Where has all the good mythology gone?

It’s a challenge to blog about anything but food – given that it seems I’m always thinking about it, not to mention that I eat more often than I read – but I’ll give it a try:

1. I just got a review copy of a book called Woolvs in the Sitee by Margaret Wild and Anne Spudvilas (Front Street, 2007). Strange, strange stuff. It’s scary in the same way I found Wolves in the Walls by Neil Gaiman (HC, 2003) scary. Or that Victorian short story, “The Yellow Wallpaper.” Sort of creepy. This boy is living in an apartment building and he’s lost his family to these mysterious “woolvs”. He only talks to his neighbor “Missus Radinski.” You never see these woolvs – they’re these dark shadows, which we all know can be much scarier than if we had seen the real thing. The entire text is spelled very phonetically (“I longs for bloo skys. I longs for it to rane.”), which is both infruriating and effective in portraying a locked-up, scared boy in what appears to be a post-apocalyptic setting. This is in a picture book format, but it’s really for an older child – about 4th grade and up. The cover is really striking – I can see it flying off the shelf if you display it in the YA section, perhaps. Overall, I really liked the book. It’s difficult to find good scary books, and the sense of foreboding and fear without giving away too much information make this a very smart addition to the genre. Just beware the spelling - it was difficult not to throw the book across the room.

2. I finally got an account at Good Reads. Right now the only method I have of keeping track of the books I read is an old Excel worksheet I created back in library school. And I haven’t used it for months. I tried LibraryThing awhile ago but found it horribly un-user-friendly. So hopefully Good Reads will fare better. I’m really horrible at remembering books I read so I really need this one to work out!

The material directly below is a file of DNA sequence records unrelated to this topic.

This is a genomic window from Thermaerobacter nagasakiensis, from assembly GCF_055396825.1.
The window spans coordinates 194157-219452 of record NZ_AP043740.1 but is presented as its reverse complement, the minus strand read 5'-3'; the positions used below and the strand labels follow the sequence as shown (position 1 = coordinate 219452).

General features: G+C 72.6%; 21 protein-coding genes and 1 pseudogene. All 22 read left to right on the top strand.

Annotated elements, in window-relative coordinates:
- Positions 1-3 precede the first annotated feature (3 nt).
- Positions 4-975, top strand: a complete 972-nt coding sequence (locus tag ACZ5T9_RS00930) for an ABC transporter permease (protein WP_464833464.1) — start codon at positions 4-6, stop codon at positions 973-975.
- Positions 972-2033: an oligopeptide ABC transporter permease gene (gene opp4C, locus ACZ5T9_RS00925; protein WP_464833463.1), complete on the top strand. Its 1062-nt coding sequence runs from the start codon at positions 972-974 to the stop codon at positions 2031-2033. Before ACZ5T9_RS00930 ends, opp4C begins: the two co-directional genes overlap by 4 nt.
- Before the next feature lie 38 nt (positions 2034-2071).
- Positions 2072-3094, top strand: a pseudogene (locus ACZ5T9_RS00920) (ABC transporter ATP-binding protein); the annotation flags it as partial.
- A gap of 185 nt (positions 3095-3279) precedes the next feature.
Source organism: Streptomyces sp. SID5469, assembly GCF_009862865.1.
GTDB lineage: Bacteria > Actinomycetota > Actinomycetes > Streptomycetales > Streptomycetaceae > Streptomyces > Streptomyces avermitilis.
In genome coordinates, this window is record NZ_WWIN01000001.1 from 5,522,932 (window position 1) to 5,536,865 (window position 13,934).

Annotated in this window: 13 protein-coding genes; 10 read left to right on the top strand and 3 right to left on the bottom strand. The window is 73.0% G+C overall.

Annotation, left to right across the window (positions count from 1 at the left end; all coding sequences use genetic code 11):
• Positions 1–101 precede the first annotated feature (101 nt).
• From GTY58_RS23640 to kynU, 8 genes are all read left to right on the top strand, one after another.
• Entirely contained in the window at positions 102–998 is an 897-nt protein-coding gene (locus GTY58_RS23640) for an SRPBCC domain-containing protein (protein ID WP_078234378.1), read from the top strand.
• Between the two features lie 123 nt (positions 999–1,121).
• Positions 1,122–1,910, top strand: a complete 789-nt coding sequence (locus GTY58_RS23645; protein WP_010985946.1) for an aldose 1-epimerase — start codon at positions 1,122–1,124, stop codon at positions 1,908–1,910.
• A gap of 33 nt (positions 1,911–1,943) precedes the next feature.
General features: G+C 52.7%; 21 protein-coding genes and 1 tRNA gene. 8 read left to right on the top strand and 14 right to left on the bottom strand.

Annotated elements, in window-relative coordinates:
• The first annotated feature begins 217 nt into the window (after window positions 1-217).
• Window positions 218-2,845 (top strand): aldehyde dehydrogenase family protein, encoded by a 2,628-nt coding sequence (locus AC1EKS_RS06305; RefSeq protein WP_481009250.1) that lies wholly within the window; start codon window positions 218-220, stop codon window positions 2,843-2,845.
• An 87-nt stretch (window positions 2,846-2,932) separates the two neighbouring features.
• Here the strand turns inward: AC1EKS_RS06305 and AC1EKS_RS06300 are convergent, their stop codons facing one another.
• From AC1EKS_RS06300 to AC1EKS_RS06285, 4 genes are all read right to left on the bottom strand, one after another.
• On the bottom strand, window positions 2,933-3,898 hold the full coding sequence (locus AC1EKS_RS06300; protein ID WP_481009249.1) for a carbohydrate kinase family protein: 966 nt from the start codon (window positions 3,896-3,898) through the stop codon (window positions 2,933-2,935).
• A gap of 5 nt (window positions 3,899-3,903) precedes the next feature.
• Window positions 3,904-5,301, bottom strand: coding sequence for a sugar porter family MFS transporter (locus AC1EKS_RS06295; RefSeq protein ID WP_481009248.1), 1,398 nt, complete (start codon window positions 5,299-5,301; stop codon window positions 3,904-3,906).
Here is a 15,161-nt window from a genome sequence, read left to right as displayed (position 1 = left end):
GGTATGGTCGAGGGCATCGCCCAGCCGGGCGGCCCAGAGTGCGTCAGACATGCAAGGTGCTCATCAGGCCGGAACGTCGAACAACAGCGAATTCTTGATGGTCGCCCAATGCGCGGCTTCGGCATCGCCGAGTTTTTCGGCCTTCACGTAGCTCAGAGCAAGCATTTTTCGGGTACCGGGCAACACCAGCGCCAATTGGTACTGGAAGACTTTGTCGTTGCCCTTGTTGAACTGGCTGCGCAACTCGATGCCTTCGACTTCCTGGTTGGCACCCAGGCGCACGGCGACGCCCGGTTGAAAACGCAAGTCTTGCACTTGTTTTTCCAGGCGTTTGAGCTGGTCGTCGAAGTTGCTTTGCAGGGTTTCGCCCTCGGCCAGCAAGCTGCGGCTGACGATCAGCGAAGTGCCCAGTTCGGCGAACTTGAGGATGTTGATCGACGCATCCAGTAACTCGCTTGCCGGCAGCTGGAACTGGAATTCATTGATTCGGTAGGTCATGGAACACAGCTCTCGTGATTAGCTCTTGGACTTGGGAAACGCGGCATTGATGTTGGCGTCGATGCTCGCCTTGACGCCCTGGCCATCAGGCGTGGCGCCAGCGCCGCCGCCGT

3. At work, I’m putting together a core mythology selection list. This is a list that the librarians can choose from to replace their older titles or flesh out their collections a little more. The trouble is, do you realize how many of the classic mythology books are out-of-print??? How is that??? Don’t kids read mythology anymore? They must because I’ve had a significant number of librarians ask me for mythology books. This list is not going well.

4. Lastly, I have to post this Unshelved strip. It’s one of my favorites. If only more librarians would have this attitude toward maintaining their collections…


Anonymous said...

Yay for weeding! Dude, you have to check out this comic over at Penny Arcade. The two guys who write the comic are super video gamers, but like to occasionally chat about other things. Like male librarians. Friday's comic at Penny Arcade.

Susan T. said...

What a nice port o'call you have here. Welcome to the blogging waters!

Susan T.
Chicken Spaghetti

Anonymous said...

You should try Shelfari. It is very user friendly.